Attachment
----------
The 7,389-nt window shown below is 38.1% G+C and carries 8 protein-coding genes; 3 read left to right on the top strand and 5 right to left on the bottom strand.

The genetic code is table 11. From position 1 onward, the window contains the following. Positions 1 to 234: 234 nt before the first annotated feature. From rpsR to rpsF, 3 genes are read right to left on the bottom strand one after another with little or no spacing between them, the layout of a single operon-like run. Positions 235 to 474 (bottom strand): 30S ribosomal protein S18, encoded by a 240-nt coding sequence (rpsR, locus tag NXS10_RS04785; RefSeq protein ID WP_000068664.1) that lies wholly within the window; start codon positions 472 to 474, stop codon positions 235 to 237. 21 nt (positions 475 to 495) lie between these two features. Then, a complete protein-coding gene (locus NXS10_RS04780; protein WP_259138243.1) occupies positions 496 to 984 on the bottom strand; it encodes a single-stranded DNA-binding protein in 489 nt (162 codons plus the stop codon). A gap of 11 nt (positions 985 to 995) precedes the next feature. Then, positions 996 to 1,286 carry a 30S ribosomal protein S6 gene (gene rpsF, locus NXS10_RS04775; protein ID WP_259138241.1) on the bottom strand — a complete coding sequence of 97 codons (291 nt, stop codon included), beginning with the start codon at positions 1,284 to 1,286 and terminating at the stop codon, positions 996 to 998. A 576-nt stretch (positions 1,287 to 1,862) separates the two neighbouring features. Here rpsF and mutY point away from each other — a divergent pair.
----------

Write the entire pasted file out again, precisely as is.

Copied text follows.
The 7,389-nt window shown below is 38.1% G+C and carries 8 protein-coding genes; 3 read left to right on the top strand and 5 right to left on the bottom strand.

The genetic code is table 11. From position 1 onward, the window contains the following. Positions 1 to 234: 234 nt before the first annotated feature. From rpsR to rpsF, 3 genes are read right to left on the bottom strand one after another with little or no spacing between them, the layout of a single operon-like run. Positions 235 to 474 (bottom strand): 30S ribosomal protein S18, encoded by a 240-nt coding sequence (rpsR, locus tag NXS10_RS04785; RefSeq protein ID WP_000068664.1) that lies wholly within the window; start codon positions 472 to 474, stop codon positions 235 to 237. 21 nt (positions 475 to 495) lie between these two features. Then, a complete protein-coding gene (locus NXS10_RS04780; protein WP_259138243.1) occupies positions 496 to 984 on the bottom strand; it encodes a single-stranded DNA-binding protein in 489 nt (162 codons plus the stop codon). A gap of 11 nt (positions 985 to 995) precedes the next feature. Then, positions 996 to 1,286 carry a 30S ribosomal protein S6 gene (gene rpsF, locus NXS10_RS04775; protein ID WP_259138241.1) on the bottom strand — a complete coding sequence of 97 codons (291 nt, stop codon included), beginning with the start codon at positions 1,284 to 1,286 and terminating at the stop codon, positions 996 to 998. A 576-nt stretch (positions 1,287 to 1,862) separates the two neighbouring features. Here rpsF and mutY point away from each other — a divergent pair.